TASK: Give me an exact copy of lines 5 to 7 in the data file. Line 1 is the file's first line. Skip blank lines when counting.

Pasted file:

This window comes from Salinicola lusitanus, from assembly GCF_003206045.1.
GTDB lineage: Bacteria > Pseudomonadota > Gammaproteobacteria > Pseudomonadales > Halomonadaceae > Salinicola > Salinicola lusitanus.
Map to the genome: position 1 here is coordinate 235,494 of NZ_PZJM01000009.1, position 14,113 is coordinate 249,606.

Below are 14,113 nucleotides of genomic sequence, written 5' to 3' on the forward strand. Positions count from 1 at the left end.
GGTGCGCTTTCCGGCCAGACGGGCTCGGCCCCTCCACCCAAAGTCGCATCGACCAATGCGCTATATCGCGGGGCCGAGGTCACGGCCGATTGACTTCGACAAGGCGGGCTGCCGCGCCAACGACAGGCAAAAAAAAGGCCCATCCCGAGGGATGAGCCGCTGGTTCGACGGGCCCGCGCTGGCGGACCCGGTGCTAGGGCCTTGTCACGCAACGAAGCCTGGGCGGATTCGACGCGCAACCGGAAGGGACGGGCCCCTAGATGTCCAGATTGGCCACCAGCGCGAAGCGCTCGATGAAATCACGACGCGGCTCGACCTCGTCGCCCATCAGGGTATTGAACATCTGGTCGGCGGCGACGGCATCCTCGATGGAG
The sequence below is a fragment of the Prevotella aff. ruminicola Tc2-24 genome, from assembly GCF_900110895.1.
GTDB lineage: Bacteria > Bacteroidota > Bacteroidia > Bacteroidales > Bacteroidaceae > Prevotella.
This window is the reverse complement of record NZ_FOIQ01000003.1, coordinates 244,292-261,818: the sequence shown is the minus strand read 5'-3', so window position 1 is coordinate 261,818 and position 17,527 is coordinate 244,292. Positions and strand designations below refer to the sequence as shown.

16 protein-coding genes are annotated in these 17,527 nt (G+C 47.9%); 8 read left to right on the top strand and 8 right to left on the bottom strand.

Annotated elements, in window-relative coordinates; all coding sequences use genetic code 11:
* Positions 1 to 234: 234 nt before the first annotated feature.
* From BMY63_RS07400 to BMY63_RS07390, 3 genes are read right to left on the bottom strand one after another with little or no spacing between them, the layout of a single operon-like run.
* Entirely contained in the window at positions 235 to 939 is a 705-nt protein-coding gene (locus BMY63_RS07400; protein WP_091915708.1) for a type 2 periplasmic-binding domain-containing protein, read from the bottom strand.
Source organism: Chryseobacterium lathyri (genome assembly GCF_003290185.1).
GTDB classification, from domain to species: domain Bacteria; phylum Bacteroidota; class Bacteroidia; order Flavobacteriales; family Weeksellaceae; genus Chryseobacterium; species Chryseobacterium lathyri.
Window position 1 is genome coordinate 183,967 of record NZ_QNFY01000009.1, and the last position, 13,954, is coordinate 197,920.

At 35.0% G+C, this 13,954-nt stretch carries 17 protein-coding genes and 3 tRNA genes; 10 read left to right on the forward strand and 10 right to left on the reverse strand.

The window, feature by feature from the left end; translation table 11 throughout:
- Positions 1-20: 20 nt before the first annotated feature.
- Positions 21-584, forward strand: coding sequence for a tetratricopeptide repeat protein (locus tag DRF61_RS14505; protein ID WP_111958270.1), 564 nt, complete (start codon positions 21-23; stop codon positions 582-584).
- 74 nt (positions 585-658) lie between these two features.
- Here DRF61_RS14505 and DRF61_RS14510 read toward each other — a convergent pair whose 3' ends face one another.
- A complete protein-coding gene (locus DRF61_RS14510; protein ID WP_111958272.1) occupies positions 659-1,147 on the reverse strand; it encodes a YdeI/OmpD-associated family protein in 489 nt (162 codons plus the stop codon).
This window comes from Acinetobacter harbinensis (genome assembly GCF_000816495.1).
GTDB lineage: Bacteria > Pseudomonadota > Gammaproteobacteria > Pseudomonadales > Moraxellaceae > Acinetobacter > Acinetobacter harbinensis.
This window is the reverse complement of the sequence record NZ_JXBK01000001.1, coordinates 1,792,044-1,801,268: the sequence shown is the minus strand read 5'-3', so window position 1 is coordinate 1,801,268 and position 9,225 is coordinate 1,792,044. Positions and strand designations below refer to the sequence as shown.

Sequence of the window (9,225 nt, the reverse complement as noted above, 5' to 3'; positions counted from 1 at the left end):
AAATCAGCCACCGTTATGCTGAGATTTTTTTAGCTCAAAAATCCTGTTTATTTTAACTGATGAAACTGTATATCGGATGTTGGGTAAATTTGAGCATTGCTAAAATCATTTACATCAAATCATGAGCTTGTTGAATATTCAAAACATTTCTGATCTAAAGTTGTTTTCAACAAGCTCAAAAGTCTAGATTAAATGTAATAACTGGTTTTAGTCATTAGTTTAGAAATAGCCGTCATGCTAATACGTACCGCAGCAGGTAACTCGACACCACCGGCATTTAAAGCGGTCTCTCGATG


GGTGCGCTTTCCGGCCAGACGGGCTCGGCCCCTCCACCCAAAGTCGCATCGACCAATGCGCTATATCGCGGGGCCGAGGTCACGGCCGATTGACTTCGACAAGGCGGGCTGCCGCGCCAACGACAGGCAAAAAAAAGGCCCATCCCGAGGGATGAGCCGCTGGTTCGACGGGCCCGCGCTGGCGGACCCGGTGCTAGGGCCTTGTCACGCAACGAAGCCTGGGCGGATTCGACGCGCAACCGGAAGGGACGGGCCCCTAGATGTCCAGATTGGCCACCAGCGCGAAGCGCTCGATGAAATCACGACGCGGCTCGACCTCGTCGCCCATCAGGGTATTGAACATCTGGTCGGCGGCGACGGCATCCTCGATGGAG
The sequence below is a fragment of the Prevotella aff. ruminicola Tc2-24 genome, from assembly GCF_900110895.1.
GTDB lineage: Bacteria > Bacteroidota > Bacteroidia > Bacteroidales > Bacteroidaceae > Prevotella.